Restore Passenger Rail protesters say they will continue to glue themselves to motorways and disrupt Wellingtonians for as long as possible.
The group says it’s in the name of climate change and they will not stop until the Government makes a reasonable move on its demands.
However, they appear to have completely alienated themselves from the halls of power.
Prime Minister Chris Hipkins has called them idiotic and Transport Minister Michael Wood said they’re the most ineffective lobby group he has ever encountered.
Talking to Georgina Campbell on On the Tiles - Local Edition, the Herald’s politics podcast, Restore Passenger Rail spokesman James Cockle said they were taking extreme action to match the extreme situation of climate change.
The group want an affordable passenger rail service from Whangārei down to Wellington, including New Plymouth, Rotorua, Tauranga and Gisborne, and from Picton across to Greymouth and down to Invercargill.
They also want free fares on all public transport.
Asked whether the group had crunched the numbers on how much of New Zealand’s emissions would be reduced by restoring passenger rail, Cockle said they had not because it was a “sliding scale”.
One man disrupted by the protesters was on the way to see his daughter, who was receiving chemotherapy.
“He did manage to get through. But I’d say he’s trying to protect his daughter, I’m trying to protect my daughter as well,” Cockle said.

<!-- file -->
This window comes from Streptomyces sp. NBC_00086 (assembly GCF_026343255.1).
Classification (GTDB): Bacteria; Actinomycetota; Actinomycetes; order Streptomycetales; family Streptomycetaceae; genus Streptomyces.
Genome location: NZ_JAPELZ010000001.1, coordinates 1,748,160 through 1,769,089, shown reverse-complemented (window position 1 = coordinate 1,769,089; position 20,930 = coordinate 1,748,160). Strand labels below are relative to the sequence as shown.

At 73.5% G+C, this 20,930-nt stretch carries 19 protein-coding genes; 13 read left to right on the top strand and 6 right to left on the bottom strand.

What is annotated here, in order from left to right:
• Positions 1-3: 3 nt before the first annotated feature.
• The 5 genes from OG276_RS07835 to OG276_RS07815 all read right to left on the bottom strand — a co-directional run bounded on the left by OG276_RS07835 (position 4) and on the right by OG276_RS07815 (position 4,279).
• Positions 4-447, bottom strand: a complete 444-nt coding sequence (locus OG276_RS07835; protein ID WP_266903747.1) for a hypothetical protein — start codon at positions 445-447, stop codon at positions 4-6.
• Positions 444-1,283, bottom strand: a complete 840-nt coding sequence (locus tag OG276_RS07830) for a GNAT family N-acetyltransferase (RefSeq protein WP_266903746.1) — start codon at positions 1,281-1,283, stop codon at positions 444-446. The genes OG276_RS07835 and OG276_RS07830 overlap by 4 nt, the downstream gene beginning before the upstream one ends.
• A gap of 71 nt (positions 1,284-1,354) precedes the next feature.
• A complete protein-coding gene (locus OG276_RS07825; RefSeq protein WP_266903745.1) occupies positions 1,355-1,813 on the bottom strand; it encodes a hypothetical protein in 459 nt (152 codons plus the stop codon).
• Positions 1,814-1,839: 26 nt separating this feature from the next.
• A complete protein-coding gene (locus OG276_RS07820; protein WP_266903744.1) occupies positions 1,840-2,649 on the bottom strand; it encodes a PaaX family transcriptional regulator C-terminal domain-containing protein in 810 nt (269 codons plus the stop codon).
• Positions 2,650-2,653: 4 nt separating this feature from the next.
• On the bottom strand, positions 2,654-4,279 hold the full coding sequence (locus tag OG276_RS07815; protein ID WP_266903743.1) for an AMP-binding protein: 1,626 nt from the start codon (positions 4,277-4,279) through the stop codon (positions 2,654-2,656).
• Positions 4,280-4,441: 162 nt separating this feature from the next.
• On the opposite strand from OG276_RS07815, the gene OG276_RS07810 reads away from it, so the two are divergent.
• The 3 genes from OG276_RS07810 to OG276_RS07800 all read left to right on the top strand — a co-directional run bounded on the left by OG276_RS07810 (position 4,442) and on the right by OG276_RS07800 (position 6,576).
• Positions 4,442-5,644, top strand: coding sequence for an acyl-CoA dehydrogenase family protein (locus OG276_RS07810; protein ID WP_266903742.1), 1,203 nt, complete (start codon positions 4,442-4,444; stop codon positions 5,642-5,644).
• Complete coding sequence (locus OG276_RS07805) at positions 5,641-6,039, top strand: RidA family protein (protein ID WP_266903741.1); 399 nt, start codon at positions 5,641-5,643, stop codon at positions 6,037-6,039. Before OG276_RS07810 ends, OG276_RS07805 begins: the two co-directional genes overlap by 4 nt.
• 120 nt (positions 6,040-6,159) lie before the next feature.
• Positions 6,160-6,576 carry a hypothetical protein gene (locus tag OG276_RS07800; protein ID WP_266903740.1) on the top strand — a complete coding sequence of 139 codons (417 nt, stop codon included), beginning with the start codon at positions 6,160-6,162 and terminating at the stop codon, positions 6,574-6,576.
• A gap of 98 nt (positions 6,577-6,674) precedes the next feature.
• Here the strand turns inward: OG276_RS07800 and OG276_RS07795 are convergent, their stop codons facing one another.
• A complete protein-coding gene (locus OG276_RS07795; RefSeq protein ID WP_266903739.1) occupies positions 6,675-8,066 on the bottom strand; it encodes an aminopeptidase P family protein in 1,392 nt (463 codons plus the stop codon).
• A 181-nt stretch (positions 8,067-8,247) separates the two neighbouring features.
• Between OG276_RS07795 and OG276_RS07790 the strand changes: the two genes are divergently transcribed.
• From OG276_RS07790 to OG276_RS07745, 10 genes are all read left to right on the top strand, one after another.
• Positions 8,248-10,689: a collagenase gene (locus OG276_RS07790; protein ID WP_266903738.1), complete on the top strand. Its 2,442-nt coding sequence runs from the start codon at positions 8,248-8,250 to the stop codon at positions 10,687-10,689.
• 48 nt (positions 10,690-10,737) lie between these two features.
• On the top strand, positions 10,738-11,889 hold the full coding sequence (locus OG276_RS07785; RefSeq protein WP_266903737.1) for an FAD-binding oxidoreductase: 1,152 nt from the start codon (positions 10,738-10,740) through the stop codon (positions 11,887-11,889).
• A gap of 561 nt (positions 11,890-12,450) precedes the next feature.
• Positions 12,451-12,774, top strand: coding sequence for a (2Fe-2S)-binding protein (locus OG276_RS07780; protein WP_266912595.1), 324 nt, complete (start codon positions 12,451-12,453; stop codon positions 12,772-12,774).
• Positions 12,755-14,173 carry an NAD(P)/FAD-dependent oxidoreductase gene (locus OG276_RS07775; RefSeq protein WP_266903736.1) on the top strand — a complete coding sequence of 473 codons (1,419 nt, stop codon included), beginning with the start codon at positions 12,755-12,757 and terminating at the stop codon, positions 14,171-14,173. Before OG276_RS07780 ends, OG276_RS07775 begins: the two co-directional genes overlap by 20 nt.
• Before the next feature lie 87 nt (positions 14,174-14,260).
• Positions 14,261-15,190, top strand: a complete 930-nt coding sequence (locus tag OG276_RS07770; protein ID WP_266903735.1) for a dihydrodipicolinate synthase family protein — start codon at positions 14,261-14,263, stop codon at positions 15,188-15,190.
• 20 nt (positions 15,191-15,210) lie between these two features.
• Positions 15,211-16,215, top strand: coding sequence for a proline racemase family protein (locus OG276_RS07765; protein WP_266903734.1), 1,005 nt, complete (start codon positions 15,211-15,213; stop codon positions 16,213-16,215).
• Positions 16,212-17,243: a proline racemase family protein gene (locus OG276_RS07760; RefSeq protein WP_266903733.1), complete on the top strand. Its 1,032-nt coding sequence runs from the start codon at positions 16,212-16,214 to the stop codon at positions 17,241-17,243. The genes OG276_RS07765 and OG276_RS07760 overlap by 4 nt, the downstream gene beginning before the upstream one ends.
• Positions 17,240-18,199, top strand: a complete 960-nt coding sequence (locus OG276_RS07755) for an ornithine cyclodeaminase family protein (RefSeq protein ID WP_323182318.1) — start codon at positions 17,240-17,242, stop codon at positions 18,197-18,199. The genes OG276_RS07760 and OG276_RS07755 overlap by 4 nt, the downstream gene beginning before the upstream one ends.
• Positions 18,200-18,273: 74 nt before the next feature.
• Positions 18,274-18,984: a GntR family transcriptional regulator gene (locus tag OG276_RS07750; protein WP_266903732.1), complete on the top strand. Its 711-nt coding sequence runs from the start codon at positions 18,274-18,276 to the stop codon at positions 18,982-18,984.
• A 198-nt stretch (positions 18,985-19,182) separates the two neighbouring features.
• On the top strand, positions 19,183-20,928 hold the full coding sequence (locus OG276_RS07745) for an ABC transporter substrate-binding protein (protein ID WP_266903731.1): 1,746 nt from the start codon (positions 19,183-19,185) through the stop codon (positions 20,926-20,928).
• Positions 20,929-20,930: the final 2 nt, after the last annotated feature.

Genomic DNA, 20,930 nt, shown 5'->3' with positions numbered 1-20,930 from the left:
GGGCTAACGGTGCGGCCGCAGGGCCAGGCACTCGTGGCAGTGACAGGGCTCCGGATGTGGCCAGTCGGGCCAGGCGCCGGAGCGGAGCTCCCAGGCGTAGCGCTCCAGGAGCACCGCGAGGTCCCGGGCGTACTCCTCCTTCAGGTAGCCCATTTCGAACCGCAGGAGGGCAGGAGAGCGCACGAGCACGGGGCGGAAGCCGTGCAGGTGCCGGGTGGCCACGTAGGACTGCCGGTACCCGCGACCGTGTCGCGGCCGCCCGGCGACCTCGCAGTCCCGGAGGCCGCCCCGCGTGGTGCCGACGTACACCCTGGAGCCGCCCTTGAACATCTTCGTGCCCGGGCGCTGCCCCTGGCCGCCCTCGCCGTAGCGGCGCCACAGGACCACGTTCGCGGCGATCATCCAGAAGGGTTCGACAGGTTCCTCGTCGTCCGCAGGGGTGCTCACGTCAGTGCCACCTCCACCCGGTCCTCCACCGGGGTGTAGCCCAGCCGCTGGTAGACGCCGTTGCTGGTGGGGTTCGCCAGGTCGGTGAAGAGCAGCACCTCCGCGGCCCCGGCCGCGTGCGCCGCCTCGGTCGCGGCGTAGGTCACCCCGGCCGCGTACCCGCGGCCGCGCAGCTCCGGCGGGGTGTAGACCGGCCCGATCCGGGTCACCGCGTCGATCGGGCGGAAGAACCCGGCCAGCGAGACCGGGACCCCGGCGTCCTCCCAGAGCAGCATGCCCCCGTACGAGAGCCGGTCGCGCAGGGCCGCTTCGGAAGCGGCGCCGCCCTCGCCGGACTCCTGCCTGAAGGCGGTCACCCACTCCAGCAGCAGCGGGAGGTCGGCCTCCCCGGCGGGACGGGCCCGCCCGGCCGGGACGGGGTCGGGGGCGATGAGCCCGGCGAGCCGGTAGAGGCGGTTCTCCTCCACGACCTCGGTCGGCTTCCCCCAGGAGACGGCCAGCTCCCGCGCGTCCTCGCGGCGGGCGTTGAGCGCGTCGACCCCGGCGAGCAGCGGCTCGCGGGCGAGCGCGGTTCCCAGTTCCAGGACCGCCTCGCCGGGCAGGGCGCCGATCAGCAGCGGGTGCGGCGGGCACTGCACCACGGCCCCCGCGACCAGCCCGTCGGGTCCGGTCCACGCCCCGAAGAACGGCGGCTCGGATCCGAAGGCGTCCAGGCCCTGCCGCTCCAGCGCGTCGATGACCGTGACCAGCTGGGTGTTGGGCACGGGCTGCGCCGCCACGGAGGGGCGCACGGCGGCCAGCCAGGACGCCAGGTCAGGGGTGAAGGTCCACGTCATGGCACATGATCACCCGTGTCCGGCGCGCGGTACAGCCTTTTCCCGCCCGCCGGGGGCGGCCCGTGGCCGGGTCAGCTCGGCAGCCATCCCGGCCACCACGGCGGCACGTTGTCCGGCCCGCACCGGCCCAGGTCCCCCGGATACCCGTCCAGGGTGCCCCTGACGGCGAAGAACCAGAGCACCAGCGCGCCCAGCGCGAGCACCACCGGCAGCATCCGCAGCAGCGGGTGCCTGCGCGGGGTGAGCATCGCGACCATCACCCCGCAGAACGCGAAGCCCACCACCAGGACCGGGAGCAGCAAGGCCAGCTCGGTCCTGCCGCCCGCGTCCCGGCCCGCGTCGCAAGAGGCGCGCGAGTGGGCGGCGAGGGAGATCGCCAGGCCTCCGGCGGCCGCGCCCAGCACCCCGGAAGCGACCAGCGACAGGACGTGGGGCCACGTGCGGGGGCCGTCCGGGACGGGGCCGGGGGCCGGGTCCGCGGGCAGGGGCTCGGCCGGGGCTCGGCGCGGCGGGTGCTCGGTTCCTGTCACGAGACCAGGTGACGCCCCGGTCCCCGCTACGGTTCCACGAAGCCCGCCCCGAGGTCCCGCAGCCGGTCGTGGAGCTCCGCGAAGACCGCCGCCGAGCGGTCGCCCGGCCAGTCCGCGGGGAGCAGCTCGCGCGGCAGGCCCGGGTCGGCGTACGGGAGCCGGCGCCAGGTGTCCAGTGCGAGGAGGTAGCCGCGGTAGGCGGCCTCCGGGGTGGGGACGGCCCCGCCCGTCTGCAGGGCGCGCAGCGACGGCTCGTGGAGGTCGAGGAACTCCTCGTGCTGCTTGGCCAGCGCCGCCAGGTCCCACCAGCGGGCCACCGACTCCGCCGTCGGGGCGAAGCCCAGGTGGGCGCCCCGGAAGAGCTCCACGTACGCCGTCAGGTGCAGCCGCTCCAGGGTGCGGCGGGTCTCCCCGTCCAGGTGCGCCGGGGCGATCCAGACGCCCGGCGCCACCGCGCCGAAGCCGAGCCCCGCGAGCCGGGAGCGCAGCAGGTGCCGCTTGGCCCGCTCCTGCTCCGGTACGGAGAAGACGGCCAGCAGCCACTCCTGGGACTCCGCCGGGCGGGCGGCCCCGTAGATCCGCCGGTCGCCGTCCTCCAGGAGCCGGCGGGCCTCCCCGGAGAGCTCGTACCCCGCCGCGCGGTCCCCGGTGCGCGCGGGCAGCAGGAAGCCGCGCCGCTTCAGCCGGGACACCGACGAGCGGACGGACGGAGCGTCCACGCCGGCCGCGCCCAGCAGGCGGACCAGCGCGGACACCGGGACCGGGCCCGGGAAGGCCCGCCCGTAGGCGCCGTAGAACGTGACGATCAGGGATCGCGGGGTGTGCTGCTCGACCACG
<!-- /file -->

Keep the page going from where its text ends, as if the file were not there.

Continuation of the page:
“It’s an uncomfortable situation and we hate doing it but it’s what must be done in order to bring this Government to us, to the people.
“We’ll keep going as long as we possibly can.”
The Government has shown no interest in engaging with the group after they restarted their protests last month, including Wood.
“This is the least relevant and least effective lobby group I’ve ever encountered,” he told the podcast.
Wood did invite members of the group for a meeting in his office last year after they abseiled at the entrance of the Mt Victoria tunnel and formed a human chain across the Transmission Gully motorway.
“I wanted to see if they had reasonable and useful things to contribute to the debate,” Wood said.
“They had basically nothing to contribute to the debate.”
Wood said the group made one long complaint with no real detail or focus.
Wellington Mayor Tory Whanau offered the group a meeting more recently.
She later took that offer off the table when it became clear nothing was going to change their mind.
Whanau admitted the offer put her offside with Wellingtonians.
“I think a lot of the public were kind of like, ‘what are you doing?’ And there was this fear that because of my Green background that perhaps I was being too kind to them.
“And look, I want to apologise to Wellington if that gesture came across that way, but that certainly wasn’t the case. It was more about me drilling down to figure out how I could get them to stop.”
Listen to the full episode for more about Whanau’s deep conflict in criticising climate activists and whether Wood thinks people should lose their jobs over KiwiRail’s Wellington train fiasco.